Compare any two graphics cards:
GeForce 9800 GT 1GB vs GeForce 9800 GT 512MB
IntroThe GeForce 9800 GT 1GB has core speeds of 600 MHz on the GPU, and 900 MHz on the 1024 MB of GDDR3 RAM. It features 112 SPUs as well as 56 TAUs and 16 Rasterization Operator Units.
Compare those specifications to the GeForce 9800 GT 512MB, which comes with GPU core speed of 600 MHz, and 512 MB of GDDR3 memory running at 900 MHz through a 256-bit bus. It also is made up of 112 Stream Processors, 56 Texture Address Units, and 16 Raster Operation Units.
(No game benchmarks for this combination yet.)
Power Usage and Theoretical BenchmarksBoth cards have the same power consumption.
Both cards have the exact same memory bandwidth, so in theory they should perform the same. (explain)
Texel RateBoth cards have exactly the same texel rate, so theoretically they should be equally good at at AF. (explain)
Pixel RateBoth cards have the exact same pixel rate, so theoretically they should be equally good at at anti-aliasing, and be capable of handling the same resolutions. (explain)
Please note that the above 'benchmarks' are all just theoretical - the results were calculated based on the card's specifications, and real-world performance may (and probably will) vary at least a bit.
Please note that the price comparisons are based on search keywords - sometimes it might show cards with very similar names that are not exactly the same as the one chosen in the comparison. We do try to filter out the wrong results as best we can, though.
Memory Bandwidth: Bandwidth is the max amount of data (counted in megabytes per second) that can be moved past the external memory interface in a second. The number is calculated by multiplying the interface width by its memory clock speed. If the card has DDR type memory, the result should be multiplied by 2 once again. If it uses DDR5, multiply by ANOTHER 2x. The higher the card's memory bandwidth, the better the card will be in general. It especially helps with AA, High Dynamic Range and high resolutions.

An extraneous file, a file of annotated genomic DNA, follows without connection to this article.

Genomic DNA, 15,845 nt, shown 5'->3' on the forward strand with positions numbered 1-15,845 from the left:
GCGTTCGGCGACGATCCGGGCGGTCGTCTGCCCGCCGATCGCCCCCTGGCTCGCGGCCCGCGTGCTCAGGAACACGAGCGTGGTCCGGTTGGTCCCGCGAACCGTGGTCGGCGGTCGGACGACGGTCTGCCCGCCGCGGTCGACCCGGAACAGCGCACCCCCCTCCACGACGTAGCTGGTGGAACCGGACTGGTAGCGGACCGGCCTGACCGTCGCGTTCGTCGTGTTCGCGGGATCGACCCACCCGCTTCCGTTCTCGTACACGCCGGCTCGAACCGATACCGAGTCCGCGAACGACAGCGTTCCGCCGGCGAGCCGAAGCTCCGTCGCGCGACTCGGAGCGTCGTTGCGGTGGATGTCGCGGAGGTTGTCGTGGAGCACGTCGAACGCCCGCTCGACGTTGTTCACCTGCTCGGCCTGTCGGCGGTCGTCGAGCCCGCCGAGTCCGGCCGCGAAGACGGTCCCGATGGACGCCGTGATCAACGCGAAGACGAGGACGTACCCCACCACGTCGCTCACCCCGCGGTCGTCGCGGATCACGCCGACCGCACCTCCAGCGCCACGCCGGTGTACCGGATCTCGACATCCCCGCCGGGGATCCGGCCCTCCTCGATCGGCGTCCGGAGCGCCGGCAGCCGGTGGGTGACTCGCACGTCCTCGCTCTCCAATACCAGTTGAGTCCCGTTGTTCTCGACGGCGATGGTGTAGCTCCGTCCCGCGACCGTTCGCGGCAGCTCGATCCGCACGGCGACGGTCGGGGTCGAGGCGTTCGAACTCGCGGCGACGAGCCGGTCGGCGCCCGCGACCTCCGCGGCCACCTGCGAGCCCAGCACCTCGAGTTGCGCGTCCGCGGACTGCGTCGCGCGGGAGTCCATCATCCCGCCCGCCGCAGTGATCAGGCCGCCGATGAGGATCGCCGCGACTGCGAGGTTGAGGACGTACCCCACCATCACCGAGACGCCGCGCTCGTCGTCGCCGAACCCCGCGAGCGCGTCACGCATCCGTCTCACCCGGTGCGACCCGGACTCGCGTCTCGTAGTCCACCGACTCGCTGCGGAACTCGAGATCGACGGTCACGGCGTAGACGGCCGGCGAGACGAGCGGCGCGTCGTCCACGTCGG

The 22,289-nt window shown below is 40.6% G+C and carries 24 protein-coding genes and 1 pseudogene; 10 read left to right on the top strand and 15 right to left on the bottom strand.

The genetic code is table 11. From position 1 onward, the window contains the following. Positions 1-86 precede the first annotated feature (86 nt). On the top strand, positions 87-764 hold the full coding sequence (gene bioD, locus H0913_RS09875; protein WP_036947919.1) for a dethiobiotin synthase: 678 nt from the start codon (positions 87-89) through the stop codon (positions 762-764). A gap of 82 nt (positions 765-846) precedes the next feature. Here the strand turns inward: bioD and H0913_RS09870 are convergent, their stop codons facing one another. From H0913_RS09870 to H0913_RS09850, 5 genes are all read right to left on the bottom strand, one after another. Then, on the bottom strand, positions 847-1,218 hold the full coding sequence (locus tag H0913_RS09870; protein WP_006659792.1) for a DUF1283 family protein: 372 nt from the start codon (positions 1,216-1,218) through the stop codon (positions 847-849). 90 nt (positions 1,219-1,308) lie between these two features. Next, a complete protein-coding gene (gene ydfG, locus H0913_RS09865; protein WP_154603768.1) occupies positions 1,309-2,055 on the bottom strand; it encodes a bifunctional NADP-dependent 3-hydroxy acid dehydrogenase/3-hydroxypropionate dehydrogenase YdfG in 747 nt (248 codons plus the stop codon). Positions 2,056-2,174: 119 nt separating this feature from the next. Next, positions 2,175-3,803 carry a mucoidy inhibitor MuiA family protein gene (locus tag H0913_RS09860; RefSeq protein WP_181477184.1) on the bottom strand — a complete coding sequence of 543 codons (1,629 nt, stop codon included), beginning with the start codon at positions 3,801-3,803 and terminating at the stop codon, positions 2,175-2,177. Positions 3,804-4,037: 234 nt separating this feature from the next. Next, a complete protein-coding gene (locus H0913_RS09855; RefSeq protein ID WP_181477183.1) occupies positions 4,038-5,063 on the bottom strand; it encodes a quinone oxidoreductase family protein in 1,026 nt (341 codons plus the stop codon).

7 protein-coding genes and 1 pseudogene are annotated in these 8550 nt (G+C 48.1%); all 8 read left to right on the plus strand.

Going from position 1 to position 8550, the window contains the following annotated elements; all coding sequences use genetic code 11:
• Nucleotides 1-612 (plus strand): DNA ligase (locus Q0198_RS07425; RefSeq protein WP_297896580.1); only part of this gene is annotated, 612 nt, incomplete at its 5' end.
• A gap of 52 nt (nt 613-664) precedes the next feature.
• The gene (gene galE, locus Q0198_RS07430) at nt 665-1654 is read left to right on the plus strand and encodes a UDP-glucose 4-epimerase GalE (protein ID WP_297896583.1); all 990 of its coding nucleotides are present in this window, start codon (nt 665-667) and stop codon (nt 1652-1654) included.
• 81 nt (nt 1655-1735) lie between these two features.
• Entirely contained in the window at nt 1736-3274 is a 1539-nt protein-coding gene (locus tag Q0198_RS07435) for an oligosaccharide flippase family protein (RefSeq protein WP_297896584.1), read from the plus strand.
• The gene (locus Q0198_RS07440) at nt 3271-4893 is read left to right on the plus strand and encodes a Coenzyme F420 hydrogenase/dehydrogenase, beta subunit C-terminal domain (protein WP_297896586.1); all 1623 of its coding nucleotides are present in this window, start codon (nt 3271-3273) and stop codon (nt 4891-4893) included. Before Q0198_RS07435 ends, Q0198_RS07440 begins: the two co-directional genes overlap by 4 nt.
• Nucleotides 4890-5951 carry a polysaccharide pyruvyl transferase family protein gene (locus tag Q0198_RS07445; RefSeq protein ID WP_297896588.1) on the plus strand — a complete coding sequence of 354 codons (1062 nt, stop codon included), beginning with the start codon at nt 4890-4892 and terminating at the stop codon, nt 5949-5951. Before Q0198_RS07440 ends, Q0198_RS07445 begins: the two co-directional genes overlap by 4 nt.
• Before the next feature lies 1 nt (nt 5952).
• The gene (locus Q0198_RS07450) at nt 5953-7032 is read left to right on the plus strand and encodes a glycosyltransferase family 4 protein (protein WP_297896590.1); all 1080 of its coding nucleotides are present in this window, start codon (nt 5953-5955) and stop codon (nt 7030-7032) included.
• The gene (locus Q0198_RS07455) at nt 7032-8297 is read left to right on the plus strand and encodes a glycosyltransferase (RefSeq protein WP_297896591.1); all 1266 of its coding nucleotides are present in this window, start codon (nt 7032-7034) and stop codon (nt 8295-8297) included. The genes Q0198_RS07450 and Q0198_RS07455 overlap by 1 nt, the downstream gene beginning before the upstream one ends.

Texel Rate: Texel rate is the maximum number of texture map elements (texels) that can be processed in one second. This is worked out by multiplying the total texture units of the card by the core clock speed of the chip. The higher this number, the better the card will be at texture filtering (anisotropic filtering - AF). It is measured in millions of texels applied in a second.
Pixel Rate: Pixel rate is the maximum amount of pixels the graphics card can possibly write to its local memory in one second - measured in millions of pixels per second. Pixel rate is worked out by multiplying the amount of colour ROPs by the the card's clock speed. ROPs (Raster Operations Pipelines - also sometimes called Render Output Units) are responsible for drawing the pixels (image) on the screen. The actual pixel output rate is also dependant on quite a few other factors, especially the memory bandwidth of the card - the lower the bandwidth is, the lower the potential to reach the maximum fill rate.